• Cut the capital gains tax in half. McCain wants to cut the maximum capital gains tax in half, from 15% to 7.5%. Although Obama foolishly complains that no one has capital gains any more (apparently forgetting that investing in stocks, mutual funds and real estate was going on before the latest market meltdown), there are surely hundreds of billions of dollars in unrealized capital gains in Americans' portfolios. But, don't forget that for millions of taxpayers (those with taxable incomes below $32,550 on single returns and $65,100 on join returns) the tax rate on capital gains is...drum roll, please...0%. (Another fun fact: the median family income in the U.S. is about $50,000.) It would be yet another break that generally provides help to those who don't especially need it.
  • Making unemployment compensation tax-free. I bet most Americans didn't know these payments were taxed. Thankfully they weren't back during my one stint on the rolls -- in 1977 -- but Jimmy Carter imposed a tax on some benefits in 1979 and Ronald Reagan's Tax Reform Act of 1986 made benefits fully taxable. The latest numbers from the IRS show that 7.4 million unemployed taxpayers reported a total of $26.5 billion in taxable benefits in 2006.What do you think: Should jobless pay be tax-free, just like combat pay? I wonder if cash-strapped cities and states would move to cut the payments if Uncle Sam quit taking a piece.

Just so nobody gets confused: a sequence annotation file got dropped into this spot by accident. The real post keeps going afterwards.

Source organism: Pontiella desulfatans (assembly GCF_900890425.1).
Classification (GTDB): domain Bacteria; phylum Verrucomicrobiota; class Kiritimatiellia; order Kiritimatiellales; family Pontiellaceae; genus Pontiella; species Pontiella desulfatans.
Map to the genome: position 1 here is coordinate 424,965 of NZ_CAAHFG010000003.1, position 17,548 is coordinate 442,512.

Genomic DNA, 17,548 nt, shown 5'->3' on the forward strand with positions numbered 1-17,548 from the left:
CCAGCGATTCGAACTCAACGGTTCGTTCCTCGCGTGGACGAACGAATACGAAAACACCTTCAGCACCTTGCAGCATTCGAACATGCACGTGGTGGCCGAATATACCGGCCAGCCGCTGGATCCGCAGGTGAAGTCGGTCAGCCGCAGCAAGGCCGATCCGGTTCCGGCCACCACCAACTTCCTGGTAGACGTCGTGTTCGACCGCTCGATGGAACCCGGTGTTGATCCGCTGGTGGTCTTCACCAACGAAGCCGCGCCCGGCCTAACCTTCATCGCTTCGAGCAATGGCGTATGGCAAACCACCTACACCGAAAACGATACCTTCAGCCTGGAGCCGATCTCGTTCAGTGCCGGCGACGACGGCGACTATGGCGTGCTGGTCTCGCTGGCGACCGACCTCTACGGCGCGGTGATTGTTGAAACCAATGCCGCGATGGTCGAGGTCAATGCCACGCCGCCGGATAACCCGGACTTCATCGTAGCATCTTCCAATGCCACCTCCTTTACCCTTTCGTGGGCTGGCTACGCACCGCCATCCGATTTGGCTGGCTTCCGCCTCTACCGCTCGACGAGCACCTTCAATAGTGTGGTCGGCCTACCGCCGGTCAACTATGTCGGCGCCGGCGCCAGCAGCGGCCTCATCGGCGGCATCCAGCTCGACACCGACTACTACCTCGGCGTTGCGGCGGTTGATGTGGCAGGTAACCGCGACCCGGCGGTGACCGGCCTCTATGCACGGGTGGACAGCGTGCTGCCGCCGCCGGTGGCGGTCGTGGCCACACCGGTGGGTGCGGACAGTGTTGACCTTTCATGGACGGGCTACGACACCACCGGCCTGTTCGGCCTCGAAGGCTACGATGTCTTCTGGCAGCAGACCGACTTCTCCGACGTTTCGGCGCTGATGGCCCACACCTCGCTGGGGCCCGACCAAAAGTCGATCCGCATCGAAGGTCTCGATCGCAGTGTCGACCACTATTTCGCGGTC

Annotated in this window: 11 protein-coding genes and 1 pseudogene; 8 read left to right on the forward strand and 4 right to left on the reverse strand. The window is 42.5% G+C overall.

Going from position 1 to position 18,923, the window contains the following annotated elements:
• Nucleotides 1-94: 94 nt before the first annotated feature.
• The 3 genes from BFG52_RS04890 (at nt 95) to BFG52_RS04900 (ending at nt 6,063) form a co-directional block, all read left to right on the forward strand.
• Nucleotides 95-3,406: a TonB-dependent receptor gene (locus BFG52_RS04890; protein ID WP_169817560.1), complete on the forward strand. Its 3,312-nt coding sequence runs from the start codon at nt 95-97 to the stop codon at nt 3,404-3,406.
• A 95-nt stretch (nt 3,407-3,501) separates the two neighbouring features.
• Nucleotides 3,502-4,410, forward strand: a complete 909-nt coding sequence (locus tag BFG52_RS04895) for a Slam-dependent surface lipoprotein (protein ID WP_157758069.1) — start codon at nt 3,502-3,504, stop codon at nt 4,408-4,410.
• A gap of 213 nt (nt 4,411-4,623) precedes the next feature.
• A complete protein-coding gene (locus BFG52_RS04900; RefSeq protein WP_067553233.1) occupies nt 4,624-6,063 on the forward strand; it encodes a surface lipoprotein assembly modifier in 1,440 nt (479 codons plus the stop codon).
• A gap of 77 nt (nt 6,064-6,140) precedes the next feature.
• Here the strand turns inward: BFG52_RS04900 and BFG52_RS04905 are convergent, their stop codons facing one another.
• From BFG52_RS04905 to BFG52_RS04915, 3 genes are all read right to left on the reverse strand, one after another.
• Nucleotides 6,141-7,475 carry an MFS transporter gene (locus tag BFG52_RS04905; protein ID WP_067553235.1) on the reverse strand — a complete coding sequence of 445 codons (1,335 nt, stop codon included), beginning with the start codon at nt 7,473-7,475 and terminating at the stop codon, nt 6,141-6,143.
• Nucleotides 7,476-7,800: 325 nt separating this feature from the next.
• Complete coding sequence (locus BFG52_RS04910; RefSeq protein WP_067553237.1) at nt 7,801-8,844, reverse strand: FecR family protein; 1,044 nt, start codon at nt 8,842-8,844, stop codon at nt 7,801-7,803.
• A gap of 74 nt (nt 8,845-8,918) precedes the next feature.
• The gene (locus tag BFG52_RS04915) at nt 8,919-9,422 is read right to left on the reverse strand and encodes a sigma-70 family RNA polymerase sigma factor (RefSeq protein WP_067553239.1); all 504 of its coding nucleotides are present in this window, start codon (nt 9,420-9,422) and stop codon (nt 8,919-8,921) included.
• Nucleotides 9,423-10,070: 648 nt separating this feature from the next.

• Tax credit for creating new jobs. Obama has proposed giving businesses a $3,000 tax credit for every new job they create. What a great idea as unemployment spikes, right? Maybe, but don't get your hopes up. Martin Sullivan, an economist and former Treasury official, writes in Tax Notes that a very similar credit created in 1977 was such a bust it disappeared after two years. One problem: enormous complexity in figuring out which businesses deserve the credit. What's a new job? How, for example, do you measure new jobs in a contracting industry like automaking or banking? How do you deal with companies that merge with other firms or spin off a division?

One final point about the real star of last night's debate: Joe the Plumber. I don't know the fellow, but I do want to remind you that it doesn't sound like he's really an average Joe. The tax hike that McCain said Obama would punish Joe with is the one Obama says would only apply to taxpayers making more than $250,000.

I wish Joe well, but I think he'd be doing stupendously if he can buy a business and turn a quarter million dollar profit in the first year. Remember, that's taxable profit...after he's paid his employees and for all this equipment and other expenses. I looked up the latest numbers from the IRS. In 2006, just 1.45% of taxpayers reported more than $200,000 in taxable income.

Bottom line? I suggest voters make their decision on who should be the next president on issues other than taxes.

Kevin McCormally
Chief Content Officer, Kiplinger Washington Editors
McCormally retired in 2018 after more than 40 years at Kiplinger. He joined Kiplinger in 1977 as a reporter specializing in taxes, retirement, credit and other personal finance issues. He is the author and editor of many books, helped develop and improve popular tax-preparation software programs, and has written and appeared in several educational videos. In 2005, he was named Editorial Director of The Kiplinger Washington Editors, responsible for overseeing all of our publications and Web site. At the time, Editor in Chief Knight Kiplinger called McCormally "the watchdog of editorial quality, integrity and fairness in all that we do." In 2015, Kevin was named Chief Content Officer and Senior Vice President.